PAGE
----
Historic Virginia Highland is Atlanta's most popular neighborhood for shopping, dining and nightlife. Developed in the early 1900's, it consists of seven distinct commercial "villages" alternating with short, walkable blocks of charming bungalow homes. The neighborhood's name derives from the intersection of Virginia and Highland Avenues.

Locals and tourists alike mingle for brunch at charming sidewalk cafes, cocktails at lively night spots, and innovative cuisine at progressive restaurants and bistros. Discovering the unexpected is part of the attraction where you may find world- famous musical entertainment at a tiny nightclub, an opening-night party at an art gallery or a gathering of fascinating people at one of the coffeehouses.

Virginia Highland is acclaimed for its diverse and unique shopping. Trend-setting apparel, classic to kitschy antiques, folk and pop art, whimsical decorative accessories, natural linens, rare cigars, distinctive art books, gourmet kitchenwares, fine woodworking and gardening tools, unusual fresh flowers, gelatos, unique contemporary, antique or traditional furniture, do-it-yourself pottery, full-service day spas, fashionable salons - all are just a few of the extensive retail offerings.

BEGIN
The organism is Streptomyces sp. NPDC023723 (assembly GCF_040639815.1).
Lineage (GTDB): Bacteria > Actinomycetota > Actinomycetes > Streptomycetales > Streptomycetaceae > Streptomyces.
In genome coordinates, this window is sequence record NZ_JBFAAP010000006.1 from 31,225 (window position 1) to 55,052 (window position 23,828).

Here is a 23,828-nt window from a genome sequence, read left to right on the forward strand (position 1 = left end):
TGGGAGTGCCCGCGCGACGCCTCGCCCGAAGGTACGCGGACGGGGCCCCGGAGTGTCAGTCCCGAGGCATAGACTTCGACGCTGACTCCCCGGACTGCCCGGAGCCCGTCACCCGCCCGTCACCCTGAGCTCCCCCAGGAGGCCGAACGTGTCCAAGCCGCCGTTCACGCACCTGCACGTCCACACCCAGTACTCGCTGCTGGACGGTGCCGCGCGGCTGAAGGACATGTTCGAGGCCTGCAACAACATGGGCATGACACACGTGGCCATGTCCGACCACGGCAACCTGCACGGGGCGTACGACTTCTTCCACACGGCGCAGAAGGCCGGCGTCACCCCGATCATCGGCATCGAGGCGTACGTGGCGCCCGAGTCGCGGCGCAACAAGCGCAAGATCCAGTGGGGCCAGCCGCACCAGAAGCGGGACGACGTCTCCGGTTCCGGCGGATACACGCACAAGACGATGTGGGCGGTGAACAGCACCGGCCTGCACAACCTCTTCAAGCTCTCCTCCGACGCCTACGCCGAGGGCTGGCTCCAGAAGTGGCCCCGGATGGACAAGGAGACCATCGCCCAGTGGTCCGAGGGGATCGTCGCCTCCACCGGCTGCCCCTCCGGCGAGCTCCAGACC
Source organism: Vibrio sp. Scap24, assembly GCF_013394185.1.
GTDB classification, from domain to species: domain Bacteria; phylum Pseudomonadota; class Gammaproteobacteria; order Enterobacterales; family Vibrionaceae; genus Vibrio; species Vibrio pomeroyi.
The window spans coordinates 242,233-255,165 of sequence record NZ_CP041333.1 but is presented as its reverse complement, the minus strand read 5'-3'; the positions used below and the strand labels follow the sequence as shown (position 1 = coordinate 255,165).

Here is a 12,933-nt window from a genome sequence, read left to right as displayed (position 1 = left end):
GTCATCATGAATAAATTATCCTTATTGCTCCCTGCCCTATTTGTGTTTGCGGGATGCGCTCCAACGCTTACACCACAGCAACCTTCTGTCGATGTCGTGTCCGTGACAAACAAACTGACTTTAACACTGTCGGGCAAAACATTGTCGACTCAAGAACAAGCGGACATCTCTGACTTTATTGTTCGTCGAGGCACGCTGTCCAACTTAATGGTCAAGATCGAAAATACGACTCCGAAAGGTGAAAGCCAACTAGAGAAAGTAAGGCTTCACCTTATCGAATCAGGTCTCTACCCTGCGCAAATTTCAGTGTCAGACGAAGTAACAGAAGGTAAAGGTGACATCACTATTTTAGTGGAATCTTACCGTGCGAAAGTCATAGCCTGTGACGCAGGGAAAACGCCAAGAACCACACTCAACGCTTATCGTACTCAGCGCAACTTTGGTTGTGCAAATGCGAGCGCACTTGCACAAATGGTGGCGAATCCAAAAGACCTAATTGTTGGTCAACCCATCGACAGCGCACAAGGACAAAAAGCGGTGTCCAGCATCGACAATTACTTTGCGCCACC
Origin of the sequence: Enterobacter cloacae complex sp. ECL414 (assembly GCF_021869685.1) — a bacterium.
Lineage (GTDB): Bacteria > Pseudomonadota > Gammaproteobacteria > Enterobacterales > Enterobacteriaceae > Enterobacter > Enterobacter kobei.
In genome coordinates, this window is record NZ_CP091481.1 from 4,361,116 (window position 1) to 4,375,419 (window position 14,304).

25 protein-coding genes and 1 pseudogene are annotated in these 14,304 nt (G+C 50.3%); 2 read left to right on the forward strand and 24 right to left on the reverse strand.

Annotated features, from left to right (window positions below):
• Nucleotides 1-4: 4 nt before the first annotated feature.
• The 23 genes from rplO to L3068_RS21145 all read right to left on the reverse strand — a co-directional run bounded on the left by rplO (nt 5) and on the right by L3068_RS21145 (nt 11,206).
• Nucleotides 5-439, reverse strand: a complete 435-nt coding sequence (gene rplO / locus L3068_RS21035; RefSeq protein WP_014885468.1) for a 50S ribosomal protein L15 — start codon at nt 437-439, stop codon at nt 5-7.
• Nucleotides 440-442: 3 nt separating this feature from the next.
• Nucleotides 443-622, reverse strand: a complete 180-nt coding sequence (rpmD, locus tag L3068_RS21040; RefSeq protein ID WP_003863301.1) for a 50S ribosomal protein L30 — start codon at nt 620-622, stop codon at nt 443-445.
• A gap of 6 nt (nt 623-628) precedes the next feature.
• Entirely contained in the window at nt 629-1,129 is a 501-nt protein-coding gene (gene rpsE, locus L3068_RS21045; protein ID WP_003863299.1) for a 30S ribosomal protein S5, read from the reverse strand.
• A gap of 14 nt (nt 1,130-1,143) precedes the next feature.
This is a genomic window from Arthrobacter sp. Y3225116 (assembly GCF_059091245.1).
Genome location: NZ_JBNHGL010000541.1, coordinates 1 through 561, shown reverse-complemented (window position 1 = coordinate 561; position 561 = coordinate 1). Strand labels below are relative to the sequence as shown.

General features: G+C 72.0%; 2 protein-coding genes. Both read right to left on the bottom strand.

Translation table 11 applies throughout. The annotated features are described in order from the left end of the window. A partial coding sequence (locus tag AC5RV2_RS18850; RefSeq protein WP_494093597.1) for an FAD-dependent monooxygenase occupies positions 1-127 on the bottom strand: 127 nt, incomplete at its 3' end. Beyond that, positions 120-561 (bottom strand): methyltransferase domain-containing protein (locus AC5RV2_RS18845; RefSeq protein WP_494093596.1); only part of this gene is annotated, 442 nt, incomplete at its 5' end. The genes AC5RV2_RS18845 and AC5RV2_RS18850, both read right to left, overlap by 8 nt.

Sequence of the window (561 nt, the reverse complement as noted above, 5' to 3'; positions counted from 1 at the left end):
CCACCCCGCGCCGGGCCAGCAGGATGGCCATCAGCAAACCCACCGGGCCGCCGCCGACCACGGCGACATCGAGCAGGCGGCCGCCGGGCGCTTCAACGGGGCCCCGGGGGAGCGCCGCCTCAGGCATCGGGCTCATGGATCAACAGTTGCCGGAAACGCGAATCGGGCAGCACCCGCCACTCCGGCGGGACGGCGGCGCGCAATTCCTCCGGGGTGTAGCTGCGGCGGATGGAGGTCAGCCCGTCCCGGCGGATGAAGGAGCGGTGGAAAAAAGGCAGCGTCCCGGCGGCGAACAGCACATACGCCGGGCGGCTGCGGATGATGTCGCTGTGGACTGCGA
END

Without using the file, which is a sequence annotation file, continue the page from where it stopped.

After the Atlanta Street Railway Company opened up the Virginia-Highland area to suburban development in 1890, developers began buying farms in the area and subdividing them for residential and limited commercial uses. Houses and streets were developed to relate directly to the trolley line and minimize the walk between homes and transit. Small commercial blocks were also developed within a few feet of the trolley stops to capitalize on both trolley riders and neighbors alike.

One of the earliest sections of Virginia-Highland developed in this manner was the Atkins Park District. Conceived in 1908 by Edwin Wiley Grove, Atkins Park was a planned residential community located in the northeastern quadrant of the intersection formed by Highland and Ponce de Leon Avenues. By 1910, Grove had drawn up plans for the suburb and the area was incorporated into Atlanta in 1912. St. Charles, St. Augustine, and St. Louis Avenues were completed by 1918, giving the neighborhood the orderly, intimate scale still prevalent today.

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